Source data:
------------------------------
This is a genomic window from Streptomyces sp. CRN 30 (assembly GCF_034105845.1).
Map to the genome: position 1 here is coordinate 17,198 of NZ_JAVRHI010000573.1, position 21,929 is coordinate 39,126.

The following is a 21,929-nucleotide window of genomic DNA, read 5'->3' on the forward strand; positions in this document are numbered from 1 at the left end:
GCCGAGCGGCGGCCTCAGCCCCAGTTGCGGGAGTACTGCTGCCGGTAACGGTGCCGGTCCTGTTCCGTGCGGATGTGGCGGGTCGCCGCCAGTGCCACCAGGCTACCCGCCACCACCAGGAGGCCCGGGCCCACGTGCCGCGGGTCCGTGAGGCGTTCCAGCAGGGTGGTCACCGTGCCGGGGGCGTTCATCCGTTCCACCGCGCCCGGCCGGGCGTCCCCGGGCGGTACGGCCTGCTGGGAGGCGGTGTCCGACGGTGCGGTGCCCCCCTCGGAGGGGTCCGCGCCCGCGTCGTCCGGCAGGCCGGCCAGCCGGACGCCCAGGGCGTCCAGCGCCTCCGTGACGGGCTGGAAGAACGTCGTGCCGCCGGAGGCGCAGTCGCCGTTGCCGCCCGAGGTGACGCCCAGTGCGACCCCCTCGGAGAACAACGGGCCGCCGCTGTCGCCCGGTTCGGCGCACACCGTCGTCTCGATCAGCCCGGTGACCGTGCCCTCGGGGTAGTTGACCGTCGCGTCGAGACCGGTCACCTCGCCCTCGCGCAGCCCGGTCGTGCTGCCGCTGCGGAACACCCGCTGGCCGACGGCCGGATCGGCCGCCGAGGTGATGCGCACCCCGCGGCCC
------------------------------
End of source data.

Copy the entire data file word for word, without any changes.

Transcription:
This is a genomic window from Streptomyces sp. CRN 30 (assembly GCF_034105845.1).
Map to the genome: position 1 here is coordinate 17,198 of NZ_JAVRHI010000573.1, position 21,929 is coordinate 39,126.

The following is a 21,929-nucleotide window of genomic DNA, read 5'->3' on the forward strand; positions in this document are numbered from 1 at the left end:
GCCGAGCGGCGGCCTCAGCCCCAGTTGCGGGAGTACTGCTGCCGGTAACGGTGCCGGTCCTGTTCCGTGCGGATGTGGCGGGTCGCCGCCAGTGCCACCAGGCTACCCGCCACCACCAGGAGGCCCGGGCCCACGTGCCGCGGGTCCGTGAGGCGTTCCAGCAGGGTGGTCACCGTGCCGGGGGCGTTCATCCGTTCCACCGCGCCCGGCCGGGCGTCCCCGGGCGGTACGGCCTGCTGGGAGGCGGTGTCCGACGGTGCGGTGCCCCCCTCGGAGGGGTCCGCGCCCGCGTCGTCCGGCAGGCCGGCCAGCCGGACGCCCAGGGCGTCCAGCGCCTCCGTGACGGGCTGGAAGAACGTCGTGCCGCCGGAGGCGCAGTCGCCGTTGCCGCCCGAGGTGACGCCCAGTGCGACCCCCTCGGAGAACAACGGGCCGCCGCTGTCGCCCGGTTCGGCGCACACCGTCGTCTCGATCAGCCCGGTGACCGTGCCCTCGGGGTAGTTGACCGTCGCGTCGAGACCGGTCACCTCGCCCTCGCGCAGCCCGGTCGTGCTGCCGCTGCGGAACACCCGCTGGCCGACGGCCGGATCGGCCGCCGAGGTGATGCGCACCCCGCGGCCC